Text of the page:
INFJs are “old souls.” They grow up feeling far wiser than would be predicted by their chronological age. Some may experience themselves as wiser than their teachers or parents. They may take on the role of counseling and advising their friends and siblings, or even their adult family members, from an extraordinarily young age.

INFJs are distinguished by both their complexity of character and the unusual range and depth of their talents. Strongly humanitarian in outlook, INFJs tend to be idealists, and because of their J preference for closure and completion, they are generally "doers" as well as dreamers. This rare combination of vision and practicality often results in INFJs taking a disproportionate amount of responsibility in the various causes to which so many of them seem to be drawn.

INFJs are deeply concerned about their relations with individuals as well as the state of humanity at large. They are, in fact, sometimes mistaken for extroverts because they appear so outgoing and are so genuinely interested in people -- a product of the Feeling function they most readily show to the world. On the contrary, INFJs are true introverts, who can only be emotionally intimate and fulfilled with a chosen few from among their long-term friends, family, or obvious "soul mates." While instinctively courting the personal and organizational demands continually made upon them by others, at intervals INFJs will suddenly withdraw into themselves, sometimes shutting out even their intimates. This apparent paradox is a necessary escape valve for them, providing both time to rebuild their depleted resources and a filter to prevent the emotional overload to which they are so susceptible as inherent "givers." As a pattern of behavior, it is perhaps the most confusing aspect of the enigmatic INFJ character to outsiders, and hence the most often misunderstood -- particularly by those who have little experience with this rare type.

Due in part to the unique perspective produced by this alternation between detachment and involvement in the lives of the people around them, INFJs may well have the clearest insights of all the types into the motivations of others, for good and for evil. The most important contributing factor to this uncanny gift, however, are the empathic abilities often found in Fs, which seem to be especially heightened in the INFJ type (possibly by the dominance of the introverted N function).

This empathy can serve as a classic example of the two-edged nature of certain INFJ talents, as it can be strong enough to cause discomfort or pain in negative or stressful situations. More explicit inner conflicts are also not uncommon in INFJs; it is possible to speculate that the causes for some of these may lie in the specific combinations of preferences which define this complex type. For instance, there can sometimes be a "tug-of-war" between NF vision and idealism and the J practicality that urges compromise for the sake of achieving the highest priority goals. And the I and J combination, while perhaps enhancing self-awareness, may make it difficult for INFJs to articulate their deepest and most convoluted feelings.

Usually self-expression comes more easily to INFJs on paper, as they tend to have strong writing skills. Since in addition they often possess a strong personal charisma, INFJs are generally well-suited to the "inspirational" professions such as teaching (especially in higher education) and religious leadership. Psychology and counseling are other obvious choices, but overall, INFJs can be exceptionally difficult to pigeonhole by their career paths. Perhaps the best example of this occurs in the technical fields. Many INFJs perceive themselves at a disadvantage when dealing with the mystique and formality of "hard logic", and in academic terms this may cause a tendency to gravitate towards the liberal arts rather than the sciences. However, the significant minority of INFJs who do pursue studies and careers in the latter areas tend to be as successful as their T counterparts, as it is *iNtuition* -- the dominant function for the INFJ type -- which governs the ability to understand abstract theory and implement it creatively.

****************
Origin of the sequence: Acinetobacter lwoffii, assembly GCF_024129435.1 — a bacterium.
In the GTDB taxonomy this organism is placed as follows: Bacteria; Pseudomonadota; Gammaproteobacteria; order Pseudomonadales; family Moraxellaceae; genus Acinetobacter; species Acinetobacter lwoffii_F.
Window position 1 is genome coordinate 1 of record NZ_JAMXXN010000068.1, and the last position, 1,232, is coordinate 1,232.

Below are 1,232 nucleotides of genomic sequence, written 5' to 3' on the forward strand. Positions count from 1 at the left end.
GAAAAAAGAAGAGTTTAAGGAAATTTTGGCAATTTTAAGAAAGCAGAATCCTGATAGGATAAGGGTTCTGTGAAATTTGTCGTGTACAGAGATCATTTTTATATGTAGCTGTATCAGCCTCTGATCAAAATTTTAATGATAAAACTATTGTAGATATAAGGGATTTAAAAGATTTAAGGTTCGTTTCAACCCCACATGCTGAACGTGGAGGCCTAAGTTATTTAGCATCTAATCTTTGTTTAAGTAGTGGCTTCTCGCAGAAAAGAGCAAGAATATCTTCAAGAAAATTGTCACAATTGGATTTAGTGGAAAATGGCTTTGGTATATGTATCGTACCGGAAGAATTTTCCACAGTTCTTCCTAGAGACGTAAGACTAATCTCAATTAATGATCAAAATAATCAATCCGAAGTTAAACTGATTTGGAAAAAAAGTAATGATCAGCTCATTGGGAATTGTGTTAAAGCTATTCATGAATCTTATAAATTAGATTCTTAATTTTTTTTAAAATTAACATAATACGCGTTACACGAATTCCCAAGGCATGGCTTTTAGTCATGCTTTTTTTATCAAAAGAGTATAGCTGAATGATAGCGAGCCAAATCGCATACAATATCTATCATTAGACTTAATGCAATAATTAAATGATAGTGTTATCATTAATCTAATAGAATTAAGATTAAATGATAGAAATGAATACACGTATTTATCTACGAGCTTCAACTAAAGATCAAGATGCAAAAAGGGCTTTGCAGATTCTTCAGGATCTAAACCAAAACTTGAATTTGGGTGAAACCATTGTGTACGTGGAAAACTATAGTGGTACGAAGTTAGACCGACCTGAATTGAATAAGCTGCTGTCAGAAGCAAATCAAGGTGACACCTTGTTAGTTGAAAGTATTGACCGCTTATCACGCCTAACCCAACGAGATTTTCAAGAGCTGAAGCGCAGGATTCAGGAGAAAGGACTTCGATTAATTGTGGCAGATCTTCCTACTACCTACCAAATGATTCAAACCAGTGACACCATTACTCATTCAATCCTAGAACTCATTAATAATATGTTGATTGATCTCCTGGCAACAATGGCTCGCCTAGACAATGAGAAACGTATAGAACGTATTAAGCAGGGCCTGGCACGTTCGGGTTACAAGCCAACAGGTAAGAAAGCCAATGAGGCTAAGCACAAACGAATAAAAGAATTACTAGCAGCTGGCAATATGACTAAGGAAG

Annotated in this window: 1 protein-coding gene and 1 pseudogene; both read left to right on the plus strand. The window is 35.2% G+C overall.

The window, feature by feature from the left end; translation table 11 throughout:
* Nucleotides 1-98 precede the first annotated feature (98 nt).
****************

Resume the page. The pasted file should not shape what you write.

In their own way, INFJs are just as much "systems builders" as are INTJs; the difference lies in that most INFJ "systems" are founded on human beings and human values, rather than information and technology. Their systems may for these reasons be conceptually "blurrier" than analogous NT ones, harder to measure in strict numerical terms, and easier to take for granted -- yet it is these same underlying reasons which make the resulting contributions to society so vital and profound.

November 15, 2011 | Unregistered CommenterWest Nott

The question is, how would I coach you - me being and INTJ (strategy being of paramount concern - from training, to practice, diet and match) and you being an INFJ? Well, I think that for one, INFJ would make perfect students. I would definitely try to throw some anecdotes from history to get your wheels turning. I would try to sprinkle practices with some "artistic" drills and then see how you'd use it in a line-ball scenario. I would also have you express your thoughts regarding development on paper. I would also want you to create one drill a day for "yourself". This would be a scenario where you do something that I think you should do and then you do something that you WANT/FELL that you should do.....and lots of sprints "cause I said so"

November 15, 2011 | Unregistered CommenterIni

"cause i said so" - lol! i love your idea of having the player create a drill for him/herself - gives the player some ownership over his/her own development. brilliant!

November 15, 2011 | Unregistered CommenterLisa S

after a certain age, it is imperative that the player takes ownership of the practice. If they can't, it means that they're not paying attention to what's going on in their matches. Sometimes I work with a player and I ask them what they need to work on and they say "well so-and-so said I need to work on this or that." I tell them "NO! what do YOU think we need to work on?" After a while, if they can't figure out what's going on in their lives...they run.

November 15, 2011 | Unregistered CommenterIni